I've been thinking about it steadily since a friend said it a week ago. "I know it sounds far-out, but I think they're blackmailing Obama. I think they took him aside right after the election and said that if he wanted his family to live out his term, he'd better toe the line."
My friend doesn't have many illusions about the moral stature of politicians. During the 2008 presidential campaign, she responded to upwellings of enthusiasm with the voice of caution: after all, what could one man do? A few years later, even someone so skeptical of electoral politics finds it more--what? plausible? bearable?--that the President is being coerced than that he has chosen the path of appeasement grounded in cynical realpolitik.
We talk about the culture of politics or theater of politics as if deploying metaphors. But that is a huge understatement. The budget drama being enacted in Congress is at its core and essence theater: a national performance of symbolic speech designed to generate emotional responses so powerful they obscure the falsity of the enterprise. Its scope is epic; and its credibility--at least to this critic--appalling. Indeed, the absurdity of our actual existing national political culture is so mind-bending, that even the skeptical are driven to seek alternate plotlines. Conspiracy theories beggar credulity slightly less than does reality.
Another friend asked me a few days ago what I thought of the debt ceiling battle. I said that oddly enough, I found myself aligned with zillionaire Warren Buffett on this one: ""All it does is slow down a process and divert people's energy, causes people to posture. It doesn't really make any sense," he told Politico.com. He pointed out that "The debt limit has "changed almost 100 times over the years" and "I think seven times in the Bush administration."
"Well, yes," my friend said, "but that's not the way the media is framing the issue. What do you think of the plans?"
I think this: that the federal government wastes vast sums of taxpayers' money subsidizing war, tax breaks for the wealthiest, energy-corporation and Wall Street profits, and other investments in enriching special interests that have nothing to do with democratic public purpose. I think that there's a tacit agreement across party lines to keep the bulk of these bad policies off the negotiating table (since most big campaign donors have a stake in preserving them), and instead, to enact preset parts in a symbolic battle over funding for social programs, as if that could ever rescue an economy that is spiraling down due to insufficient public investment in jobs and infrastructure. I think the commercial media love this long-running drama because it has the angels and demons, the battle scenes, the inside-baseball background, and the trumped-up urgency that make for exciting television.
Think I'm exaggerating? How about the moderate voice of old Washington hand Elizabeth Drew in the New York Review?
The President argued that it's critical to make cuts that will "get our fiscal house in order," so that the American people and the politicians would accept the idea of new programs leading to growth and more jobs. But there are numerous indications that the public is ready for such programs now, and serious analysts see no reason why he should not also be taking such steps now, even if this increases the deficit in the short run. But that would be at odds with Obama's current self-portrayal. People who are looking for work, or worried about their unemployment insurance, or getting their kids to college, may not be impressed with the argument that they must be patient while the President adjusts his fiscal image in time for the 2012 election.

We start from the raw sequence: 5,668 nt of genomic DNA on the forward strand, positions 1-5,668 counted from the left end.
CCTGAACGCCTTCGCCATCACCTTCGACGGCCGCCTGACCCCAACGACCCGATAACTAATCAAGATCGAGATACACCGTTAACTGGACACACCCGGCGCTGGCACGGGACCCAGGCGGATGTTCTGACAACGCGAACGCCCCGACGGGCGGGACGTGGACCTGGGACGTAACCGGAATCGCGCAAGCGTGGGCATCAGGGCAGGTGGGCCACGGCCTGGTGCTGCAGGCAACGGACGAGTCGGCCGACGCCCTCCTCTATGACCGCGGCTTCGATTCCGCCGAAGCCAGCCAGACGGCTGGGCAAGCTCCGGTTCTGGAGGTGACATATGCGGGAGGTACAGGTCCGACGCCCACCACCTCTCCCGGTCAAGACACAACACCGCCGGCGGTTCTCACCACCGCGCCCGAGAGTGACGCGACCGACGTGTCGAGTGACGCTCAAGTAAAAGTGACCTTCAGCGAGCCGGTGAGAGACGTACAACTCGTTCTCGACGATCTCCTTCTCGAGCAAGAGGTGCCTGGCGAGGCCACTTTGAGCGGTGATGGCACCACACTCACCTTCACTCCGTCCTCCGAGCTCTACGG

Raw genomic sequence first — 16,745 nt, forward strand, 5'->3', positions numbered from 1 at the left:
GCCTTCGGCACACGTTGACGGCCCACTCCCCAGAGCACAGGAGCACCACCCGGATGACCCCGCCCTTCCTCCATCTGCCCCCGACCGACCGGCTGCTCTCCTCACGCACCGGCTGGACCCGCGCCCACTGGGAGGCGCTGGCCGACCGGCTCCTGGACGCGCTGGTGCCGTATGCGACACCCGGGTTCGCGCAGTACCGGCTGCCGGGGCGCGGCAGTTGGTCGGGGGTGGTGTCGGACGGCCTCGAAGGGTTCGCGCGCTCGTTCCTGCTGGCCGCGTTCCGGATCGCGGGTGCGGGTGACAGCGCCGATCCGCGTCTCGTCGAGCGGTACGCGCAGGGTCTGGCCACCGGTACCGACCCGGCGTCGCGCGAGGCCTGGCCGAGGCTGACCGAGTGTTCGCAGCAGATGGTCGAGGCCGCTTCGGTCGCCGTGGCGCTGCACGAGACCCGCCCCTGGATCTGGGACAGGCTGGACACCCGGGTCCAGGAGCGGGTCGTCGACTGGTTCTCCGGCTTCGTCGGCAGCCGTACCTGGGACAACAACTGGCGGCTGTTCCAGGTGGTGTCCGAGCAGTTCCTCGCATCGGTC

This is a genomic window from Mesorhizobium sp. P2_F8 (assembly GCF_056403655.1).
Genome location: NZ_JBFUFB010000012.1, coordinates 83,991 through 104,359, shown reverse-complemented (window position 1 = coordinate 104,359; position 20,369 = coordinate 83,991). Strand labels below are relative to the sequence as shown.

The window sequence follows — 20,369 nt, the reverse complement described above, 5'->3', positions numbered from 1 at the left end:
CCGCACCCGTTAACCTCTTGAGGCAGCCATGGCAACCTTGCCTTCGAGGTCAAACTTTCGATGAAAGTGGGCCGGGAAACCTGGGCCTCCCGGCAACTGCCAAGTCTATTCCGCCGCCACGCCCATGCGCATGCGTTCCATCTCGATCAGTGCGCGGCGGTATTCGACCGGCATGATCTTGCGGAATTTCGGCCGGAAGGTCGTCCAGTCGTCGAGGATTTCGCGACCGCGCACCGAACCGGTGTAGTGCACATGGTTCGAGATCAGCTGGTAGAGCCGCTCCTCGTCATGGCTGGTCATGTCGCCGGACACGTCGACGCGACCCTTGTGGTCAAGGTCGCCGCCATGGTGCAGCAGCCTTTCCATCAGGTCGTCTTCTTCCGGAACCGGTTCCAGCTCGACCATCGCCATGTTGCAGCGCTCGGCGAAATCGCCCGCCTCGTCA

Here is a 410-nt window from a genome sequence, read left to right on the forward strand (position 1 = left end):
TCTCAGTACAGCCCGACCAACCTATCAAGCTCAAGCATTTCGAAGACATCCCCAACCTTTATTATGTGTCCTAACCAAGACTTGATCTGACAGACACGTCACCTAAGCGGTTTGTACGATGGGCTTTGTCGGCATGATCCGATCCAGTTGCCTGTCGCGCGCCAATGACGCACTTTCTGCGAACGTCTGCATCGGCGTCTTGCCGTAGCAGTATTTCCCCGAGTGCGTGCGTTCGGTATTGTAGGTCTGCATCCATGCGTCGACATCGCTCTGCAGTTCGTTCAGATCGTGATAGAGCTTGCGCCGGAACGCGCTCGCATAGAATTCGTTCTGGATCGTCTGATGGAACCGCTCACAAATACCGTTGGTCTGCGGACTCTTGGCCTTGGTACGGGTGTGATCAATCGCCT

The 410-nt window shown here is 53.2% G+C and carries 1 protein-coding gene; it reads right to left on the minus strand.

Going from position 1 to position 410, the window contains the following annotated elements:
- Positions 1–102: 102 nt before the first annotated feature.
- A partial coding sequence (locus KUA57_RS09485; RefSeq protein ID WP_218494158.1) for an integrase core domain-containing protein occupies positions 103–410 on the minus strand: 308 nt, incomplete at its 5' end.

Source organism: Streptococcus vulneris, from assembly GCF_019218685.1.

The Republicans are behaving with bad faith, ill grace, and criminal disregard for the impact of their actions, to be sure. But where is the countervailing force?
Think I'm exaggerating? How about Washington Post writer Greg Sargent's characterization, on the eve of the debt deal, that
"[I]t apppears the GOP is on the verge of pulling off a political victory that may be unprecedented in American history. Republicans may succeed in using the threat of a potential outcome that they themselves acknowledged would lead to national catastrophe as leverage to extract enormous concessions from Democrats, without giving up anything of any significance in return.
Our attention is being powerfully drawn to a pernicious piece of political theater not of our own making, further damaging the culture of democracy.
Two thousand years ago, the Roman poet Juvenal coined the phrase "panem et circenses" (bread and circuses) to describe the debased currency of that moribund democracy:
" Already long ago, from when we sold our vote to no man, the People have abdicated our duties; for the People who once upon a time handed out military command, high civil office, legions -- everything, now restrains itself and anxiously hopes for just two things: bread and circuses"
(Juvenal, Satire 10.77--81)
Think I'm exaggerating? Check out Al Gore's take on how special interests "call the tune."
The potential silver lining is that we are not too far gone to notice what is happening. Consider the recent Washington Post-Pew Research Center Poll on the budget negotiations:
Asked for single-word characterizations of the budget negotiations, the top words in the poll -- conducted in the days before an apparent deal was struck -- were "ridiculous," "disgusting" and "stupid." Overall, nearly three-quarters of Americans offered a negative word; just 2 percent had anything nice to say.
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